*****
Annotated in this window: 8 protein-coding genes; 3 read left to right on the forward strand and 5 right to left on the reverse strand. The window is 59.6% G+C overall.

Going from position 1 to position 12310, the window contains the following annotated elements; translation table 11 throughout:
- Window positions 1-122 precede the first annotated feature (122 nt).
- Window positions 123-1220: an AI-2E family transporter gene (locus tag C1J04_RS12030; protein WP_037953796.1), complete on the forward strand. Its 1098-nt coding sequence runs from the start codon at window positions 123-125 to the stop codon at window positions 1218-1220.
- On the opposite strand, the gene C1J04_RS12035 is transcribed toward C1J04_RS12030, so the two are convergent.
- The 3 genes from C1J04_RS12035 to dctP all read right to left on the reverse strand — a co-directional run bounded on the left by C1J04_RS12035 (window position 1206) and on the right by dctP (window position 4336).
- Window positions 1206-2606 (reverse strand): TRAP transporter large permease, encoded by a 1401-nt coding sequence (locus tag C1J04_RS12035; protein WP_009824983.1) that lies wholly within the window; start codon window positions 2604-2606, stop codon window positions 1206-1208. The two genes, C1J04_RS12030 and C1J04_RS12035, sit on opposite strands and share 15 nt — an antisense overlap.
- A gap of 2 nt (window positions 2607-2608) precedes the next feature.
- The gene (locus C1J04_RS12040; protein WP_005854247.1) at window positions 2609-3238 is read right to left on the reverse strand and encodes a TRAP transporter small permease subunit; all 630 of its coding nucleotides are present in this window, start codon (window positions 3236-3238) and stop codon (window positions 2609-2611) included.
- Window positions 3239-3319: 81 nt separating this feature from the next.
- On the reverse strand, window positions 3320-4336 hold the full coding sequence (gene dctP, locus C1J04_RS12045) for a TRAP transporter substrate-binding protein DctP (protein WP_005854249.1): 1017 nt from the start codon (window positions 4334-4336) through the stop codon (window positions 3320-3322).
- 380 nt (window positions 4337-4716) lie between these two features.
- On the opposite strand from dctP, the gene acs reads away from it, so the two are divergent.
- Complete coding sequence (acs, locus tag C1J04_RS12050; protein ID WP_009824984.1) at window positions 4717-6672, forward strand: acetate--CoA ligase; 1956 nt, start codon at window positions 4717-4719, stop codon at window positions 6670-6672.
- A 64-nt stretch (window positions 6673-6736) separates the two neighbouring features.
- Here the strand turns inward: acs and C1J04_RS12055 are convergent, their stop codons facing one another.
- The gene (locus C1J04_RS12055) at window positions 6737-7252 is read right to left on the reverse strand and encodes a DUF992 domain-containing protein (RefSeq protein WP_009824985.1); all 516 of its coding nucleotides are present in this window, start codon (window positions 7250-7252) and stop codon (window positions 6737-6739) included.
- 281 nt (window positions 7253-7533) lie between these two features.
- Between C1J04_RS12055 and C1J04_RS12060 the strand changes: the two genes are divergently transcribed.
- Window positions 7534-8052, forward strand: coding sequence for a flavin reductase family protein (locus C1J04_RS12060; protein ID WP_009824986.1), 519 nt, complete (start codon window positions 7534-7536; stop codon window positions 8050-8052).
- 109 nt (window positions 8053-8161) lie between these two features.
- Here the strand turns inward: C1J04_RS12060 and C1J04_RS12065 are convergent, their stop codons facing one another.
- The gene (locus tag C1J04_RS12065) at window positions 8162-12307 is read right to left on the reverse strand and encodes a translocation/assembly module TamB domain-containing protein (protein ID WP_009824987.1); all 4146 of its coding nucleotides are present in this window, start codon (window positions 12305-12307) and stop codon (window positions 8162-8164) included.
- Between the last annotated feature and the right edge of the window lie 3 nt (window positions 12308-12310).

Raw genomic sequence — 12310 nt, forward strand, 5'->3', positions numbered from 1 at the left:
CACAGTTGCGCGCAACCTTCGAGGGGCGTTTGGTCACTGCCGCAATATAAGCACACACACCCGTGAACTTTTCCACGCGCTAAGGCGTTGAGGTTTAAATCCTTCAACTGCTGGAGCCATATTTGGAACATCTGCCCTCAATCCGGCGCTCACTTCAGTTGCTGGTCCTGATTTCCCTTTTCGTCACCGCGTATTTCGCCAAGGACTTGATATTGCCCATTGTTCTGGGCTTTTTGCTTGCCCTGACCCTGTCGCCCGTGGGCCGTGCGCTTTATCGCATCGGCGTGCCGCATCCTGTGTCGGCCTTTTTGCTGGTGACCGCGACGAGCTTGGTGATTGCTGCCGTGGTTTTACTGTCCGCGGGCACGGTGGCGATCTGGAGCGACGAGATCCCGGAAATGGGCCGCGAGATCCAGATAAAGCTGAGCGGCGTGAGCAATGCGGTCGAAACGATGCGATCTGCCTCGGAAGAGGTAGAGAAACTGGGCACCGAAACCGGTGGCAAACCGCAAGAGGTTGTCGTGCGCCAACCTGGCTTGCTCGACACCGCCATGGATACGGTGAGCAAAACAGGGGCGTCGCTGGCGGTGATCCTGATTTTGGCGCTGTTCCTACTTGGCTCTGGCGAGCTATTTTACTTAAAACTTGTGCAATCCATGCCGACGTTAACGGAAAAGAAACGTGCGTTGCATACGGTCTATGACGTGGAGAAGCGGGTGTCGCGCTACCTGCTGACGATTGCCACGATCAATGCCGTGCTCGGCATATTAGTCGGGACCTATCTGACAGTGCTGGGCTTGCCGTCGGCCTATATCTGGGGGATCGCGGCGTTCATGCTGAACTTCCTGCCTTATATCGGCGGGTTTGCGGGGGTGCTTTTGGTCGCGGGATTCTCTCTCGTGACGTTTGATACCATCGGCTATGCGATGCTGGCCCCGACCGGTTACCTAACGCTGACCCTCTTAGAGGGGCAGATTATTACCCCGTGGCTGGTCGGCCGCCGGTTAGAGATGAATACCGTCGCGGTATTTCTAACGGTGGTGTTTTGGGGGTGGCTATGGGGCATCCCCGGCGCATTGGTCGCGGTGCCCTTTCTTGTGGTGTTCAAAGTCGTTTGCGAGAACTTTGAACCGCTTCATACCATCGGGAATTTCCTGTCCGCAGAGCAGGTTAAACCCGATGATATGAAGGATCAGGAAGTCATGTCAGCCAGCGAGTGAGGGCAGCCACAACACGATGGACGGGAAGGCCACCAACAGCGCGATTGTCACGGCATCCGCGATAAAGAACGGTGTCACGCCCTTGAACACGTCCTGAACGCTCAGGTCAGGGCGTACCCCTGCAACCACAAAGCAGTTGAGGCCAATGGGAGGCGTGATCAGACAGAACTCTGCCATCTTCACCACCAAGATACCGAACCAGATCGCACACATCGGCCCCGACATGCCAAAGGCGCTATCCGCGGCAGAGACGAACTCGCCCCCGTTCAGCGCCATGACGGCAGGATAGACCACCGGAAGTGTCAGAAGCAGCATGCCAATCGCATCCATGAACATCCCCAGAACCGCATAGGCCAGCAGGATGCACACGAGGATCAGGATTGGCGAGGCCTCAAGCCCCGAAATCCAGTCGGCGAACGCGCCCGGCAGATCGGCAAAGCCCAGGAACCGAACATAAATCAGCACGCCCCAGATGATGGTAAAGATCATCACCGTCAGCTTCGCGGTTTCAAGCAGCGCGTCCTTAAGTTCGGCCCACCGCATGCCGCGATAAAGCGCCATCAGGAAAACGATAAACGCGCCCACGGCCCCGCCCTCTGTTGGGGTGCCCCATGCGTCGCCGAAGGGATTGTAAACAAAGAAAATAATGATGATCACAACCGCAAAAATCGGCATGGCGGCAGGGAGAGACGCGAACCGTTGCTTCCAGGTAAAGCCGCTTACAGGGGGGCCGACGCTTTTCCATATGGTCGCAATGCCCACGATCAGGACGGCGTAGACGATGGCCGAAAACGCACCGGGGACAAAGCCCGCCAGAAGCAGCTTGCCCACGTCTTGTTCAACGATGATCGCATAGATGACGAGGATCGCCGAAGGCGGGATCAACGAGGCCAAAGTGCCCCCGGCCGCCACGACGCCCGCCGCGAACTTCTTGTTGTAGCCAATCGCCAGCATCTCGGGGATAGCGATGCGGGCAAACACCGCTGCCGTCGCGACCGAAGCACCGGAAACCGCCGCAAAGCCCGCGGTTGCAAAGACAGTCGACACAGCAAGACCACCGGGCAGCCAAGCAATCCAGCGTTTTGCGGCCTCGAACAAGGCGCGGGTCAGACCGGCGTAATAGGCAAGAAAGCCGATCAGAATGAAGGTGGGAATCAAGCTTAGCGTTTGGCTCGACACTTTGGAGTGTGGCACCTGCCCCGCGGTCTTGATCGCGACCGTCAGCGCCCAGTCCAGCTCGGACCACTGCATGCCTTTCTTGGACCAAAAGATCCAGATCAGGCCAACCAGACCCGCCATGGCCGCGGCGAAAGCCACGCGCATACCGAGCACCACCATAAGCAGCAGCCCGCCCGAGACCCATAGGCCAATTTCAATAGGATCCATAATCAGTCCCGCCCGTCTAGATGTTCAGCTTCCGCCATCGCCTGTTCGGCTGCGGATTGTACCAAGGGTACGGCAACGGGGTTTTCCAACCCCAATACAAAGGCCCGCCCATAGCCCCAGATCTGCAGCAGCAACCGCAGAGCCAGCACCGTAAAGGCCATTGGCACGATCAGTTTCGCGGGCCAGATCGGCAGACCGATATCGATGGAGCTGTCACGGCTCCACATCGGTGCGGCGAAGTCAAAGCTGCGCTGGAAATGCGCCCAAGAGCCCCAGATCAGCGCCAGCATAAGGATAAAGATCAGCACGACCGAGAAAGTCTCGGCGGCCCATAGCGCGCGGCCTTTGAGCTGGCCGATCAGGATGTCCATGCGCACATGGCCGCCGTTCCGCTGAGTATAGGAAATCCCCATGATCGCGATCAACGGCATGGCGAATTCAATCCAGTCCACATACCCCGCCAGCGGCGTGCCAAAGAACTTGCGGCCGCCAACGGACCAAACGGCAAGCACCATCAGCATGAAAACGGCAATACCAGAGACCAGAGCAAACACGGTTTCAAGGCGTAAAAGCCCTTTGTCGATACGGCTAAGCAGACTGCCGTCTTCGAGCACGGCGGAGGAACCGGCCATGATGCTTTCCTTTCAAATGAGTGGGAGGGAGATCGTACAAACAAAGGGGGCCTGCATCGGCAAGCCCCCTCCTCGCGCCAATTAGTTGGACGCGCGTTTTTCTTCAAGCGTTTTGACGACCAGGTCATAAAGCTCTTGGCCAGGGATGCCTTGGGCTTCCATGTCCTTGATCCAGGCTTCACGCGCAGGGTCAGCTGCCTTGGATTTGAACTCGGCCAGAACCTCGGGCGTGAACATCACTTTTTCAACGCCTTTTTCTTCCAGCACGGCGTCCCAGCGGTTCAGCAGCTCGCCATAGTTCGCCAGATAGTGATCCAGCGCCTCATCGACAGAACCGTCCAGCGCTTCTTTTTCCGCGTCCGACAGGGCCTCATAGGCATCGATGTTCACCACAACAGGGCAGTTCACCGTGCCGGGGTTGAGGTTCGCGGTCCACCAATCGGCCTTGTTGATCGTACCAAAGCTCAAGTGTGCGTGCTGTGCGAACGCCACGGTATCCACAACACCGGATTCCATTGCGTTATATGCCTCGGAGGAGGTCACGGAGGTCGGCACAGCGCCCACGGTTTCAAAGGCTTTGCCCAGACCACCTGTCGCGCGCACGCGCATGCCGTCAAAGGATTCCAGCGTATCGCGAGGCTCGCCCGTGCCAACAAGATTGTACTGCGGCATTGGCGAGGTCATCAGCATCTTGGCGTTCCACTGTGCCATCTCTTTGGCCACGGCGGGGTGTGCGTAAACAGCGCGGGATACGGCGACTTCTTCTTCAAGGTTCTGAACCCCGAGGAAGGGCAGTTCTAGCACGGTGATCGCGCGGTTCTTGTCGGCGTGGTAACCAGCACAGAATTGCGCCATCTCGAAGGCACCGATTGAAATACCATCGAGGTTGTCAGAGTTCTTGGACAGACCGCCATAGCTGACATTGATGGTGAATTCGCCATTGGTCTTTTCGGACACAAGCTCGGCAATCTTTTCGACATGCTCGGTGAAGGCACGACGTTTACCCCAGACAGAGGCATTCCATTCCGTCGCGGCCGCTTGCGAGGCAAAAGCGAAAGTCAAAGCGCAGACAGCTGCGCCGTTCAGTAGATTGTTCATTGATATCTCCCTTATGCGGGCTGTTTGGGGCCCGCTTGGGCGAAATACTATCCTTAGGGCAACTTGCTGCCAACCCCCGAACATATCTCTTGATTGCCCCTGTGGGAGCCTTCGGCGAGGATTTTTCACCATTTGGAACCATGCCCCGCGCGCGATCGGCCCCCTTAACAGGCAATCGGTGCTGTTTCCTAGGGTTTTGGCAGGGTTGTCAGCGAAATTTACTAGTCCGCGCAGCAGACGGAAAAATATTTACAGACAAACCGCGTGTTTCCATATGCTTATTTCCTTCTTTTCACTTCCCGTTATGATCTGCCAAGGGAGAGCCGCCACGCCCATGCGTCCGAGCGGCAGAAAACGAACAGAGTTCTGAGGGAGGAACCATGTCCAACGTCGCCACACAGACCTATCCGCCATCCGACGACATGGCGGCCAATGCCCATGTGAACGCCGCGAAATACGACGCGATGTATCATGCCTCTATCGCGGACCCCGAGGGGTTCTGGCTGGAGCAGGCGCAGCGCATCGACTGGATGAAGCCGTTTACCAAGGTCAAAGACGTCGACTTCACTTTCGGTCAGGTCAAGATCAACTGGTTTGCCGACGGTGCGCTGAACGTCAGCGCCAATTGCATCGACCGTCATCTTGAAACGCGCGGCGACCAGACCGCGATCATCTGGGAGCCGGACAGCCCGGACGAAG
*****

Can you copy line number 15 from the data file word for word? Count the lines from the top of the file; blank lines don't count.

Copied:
- A 64-nt stretch (window positions 6673-6736) separates the two neighbouring features.